A communitarian programme for supporting AIDS orphaned learners / Rachel Rirhandzu Mayimele
Mayimele, Rachel Rirhandzu
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The aim of this research were to investigate by means of both the literature review and empirical research, the nature of externalising and internalising of AIDS orphan learners, to investigate the ideas of Ubuntu, Bathe, Vumunhu communitarianism in the context of AIDS orphans suffering as a result of the death of their parents, to investigate the nature what kind of the death of their parents, physical and social problems, to determine which social systems are available in communities to render psychological, physical and social support to AIDS orphan learners, to determine the nature and extent of the educator's knowledge about psychological, physical and social difficulties that AIDS orphan learners experience; and to develop a program with Ubuntu, Bathe and Vumunhu communitarian ideas for supporting AIDS orphan learners in various communities. Findings from the empirical research revealed among others, that orphans in most cases are not aware of the parents' status before they pass away, orphans after they had heard their parents' status, tend to get affected psychologically, socially and emotionally. Orphans are usually not coping with the circumstances they find themselves in, orphans tend to have fear of disclosing causes of death of their relatives, orphans of HIV/AIDS are normally stigmatised and discriminated against by their relatives and members of the community. Orphans usually blame themselves or are blamed by their relatives and community members for being affected and infected with HIV/AIDS. Orphans normally do not have support from their communities, orphans in most cases do not cope financially and materially and they need financial and materialistic support. Most of the orphans do not receive grants from Social Development because they do not have the necessary documentation. Most of the orphans, teachers are usually aware of their situations at homes as well as their parents. Caregivers in most cases are aware of what causes the death of their relatives, caregivers usually know the status of their relatives before they pass away. Caregivers usually do not tell their family members that they are staying with HIV/AIDS orphans, caregivers are normally devoid of family support as well as community and caregivers tend to struggle to survive with financial support. Educators in most cases know the orphans in their classes. Educators usually are aware of the orphan's social problems and orphans usually have a lot of problems that educators do not get help for, because educators have a lot of work to do. Social workers usually have challenges when working with HIV/AIDS orphaned learners. The recommend future research is that it should consist of a larger sample, including participants form different provinces in South Africa. This will help to provide more exact information about the nature and extent of lived experiences of HIV/AIDS orphan learners. There is a need to investigate ways in which educators can be trained by the Department of Education to support learners in the inclusive classroom setting.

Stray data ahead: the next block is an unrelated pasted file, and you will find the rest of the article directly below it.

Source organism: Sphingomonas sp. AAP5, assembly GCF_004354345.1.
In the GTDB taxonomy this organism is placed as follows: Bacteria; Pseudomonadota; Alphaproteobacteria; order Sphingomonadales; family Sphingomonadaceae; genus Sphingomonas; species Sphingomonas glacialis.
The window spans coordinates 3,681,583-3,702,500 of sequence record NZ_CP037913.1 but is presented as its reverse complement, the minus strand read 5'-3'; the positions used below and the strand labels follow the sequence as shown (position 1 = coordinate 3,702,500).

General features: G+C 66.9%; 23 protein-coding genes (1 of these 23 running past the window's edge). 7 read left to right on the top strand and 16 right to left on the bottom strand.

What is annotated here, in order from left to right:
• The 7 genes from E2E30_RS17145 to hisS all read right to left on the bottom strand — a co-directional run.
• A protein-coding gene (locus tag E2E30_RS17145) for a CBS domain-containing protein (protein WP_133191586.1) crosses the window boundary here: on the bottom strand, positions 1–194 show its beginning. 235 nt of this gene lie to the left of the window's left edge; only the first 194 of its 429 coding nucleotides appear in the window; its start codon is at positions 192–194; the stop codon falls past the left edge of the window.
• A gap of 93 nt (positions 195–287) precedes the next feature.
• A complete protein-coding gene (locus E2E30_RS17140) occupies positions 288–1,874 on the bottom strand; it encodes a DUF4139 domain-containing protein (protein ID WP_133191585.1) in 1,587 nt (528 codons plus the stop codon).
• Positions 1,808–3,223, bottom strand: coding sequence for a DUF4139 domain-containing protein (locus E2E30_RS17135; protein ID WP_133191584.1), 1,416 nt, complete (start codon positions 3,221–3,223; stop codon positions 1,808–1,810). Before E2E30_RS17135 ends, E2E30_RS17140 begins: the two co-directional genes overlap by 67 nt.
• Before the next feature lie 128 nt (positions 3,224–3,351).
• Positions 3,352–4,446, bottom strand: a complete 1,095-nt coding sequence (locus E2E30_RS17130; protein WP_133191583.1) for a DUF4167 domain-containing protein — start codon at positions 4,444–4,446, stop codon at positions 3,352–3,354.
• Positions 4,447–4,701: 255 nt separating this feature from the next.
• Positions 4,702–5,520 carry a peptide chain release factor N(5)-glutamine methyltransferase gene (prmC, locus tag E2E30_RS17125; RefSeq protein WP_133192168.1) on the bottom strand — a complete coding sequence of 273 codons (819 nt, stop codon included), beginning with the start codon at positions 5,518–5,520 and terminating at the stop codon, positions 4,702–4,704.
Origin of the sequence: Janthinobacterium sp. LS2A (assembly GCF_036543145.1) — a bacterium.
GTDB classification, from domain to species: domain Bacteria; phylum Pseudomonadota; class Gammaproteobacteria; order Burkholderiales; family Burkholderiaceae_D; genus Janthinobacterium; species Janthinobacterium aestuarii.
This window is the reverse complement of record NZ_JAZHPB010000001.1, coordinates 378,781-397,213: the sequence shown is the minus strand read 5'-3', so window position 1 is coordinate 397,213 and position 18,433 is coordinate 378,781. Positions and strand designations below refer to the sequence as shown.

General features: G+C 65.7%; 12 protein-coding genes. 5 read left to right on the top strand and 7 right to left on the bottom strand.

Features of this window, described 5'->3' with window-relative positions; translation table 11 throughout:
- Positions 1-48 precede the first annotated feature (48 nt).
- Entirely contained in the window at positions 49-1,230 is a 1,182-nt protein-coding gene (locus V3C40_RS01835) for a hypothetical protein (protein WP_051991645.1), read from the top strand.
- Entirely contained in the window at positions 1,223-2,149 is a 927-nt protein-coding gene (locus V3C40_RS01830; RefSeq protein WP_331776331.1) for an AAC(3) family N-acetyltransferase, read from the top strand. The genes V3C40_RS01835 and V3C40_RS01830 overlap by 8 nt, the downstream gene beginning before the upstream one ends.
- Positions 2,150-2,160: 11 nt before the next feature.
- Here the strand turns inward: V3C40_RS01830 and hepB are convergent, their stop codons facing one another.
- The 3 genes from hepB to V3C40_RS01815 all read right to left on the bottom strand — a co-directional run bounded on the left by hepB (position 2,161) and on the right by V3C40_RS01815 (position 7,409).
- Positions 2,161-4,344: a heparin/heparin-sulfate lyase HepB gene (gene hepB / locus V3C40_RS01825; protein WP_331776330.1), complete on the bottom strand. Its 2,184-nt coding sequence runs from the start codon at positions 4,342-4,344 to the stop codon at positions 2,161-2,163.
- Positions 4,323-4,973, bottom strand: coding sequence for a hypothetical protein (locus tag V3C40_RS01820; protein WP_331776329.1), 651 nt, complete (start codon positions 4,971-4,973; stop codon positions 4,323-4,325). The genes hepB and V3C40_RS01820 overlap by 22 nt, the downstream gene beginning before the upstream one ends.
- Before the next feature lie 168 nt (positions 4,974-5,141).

- ETD@Vaal Triangle Campus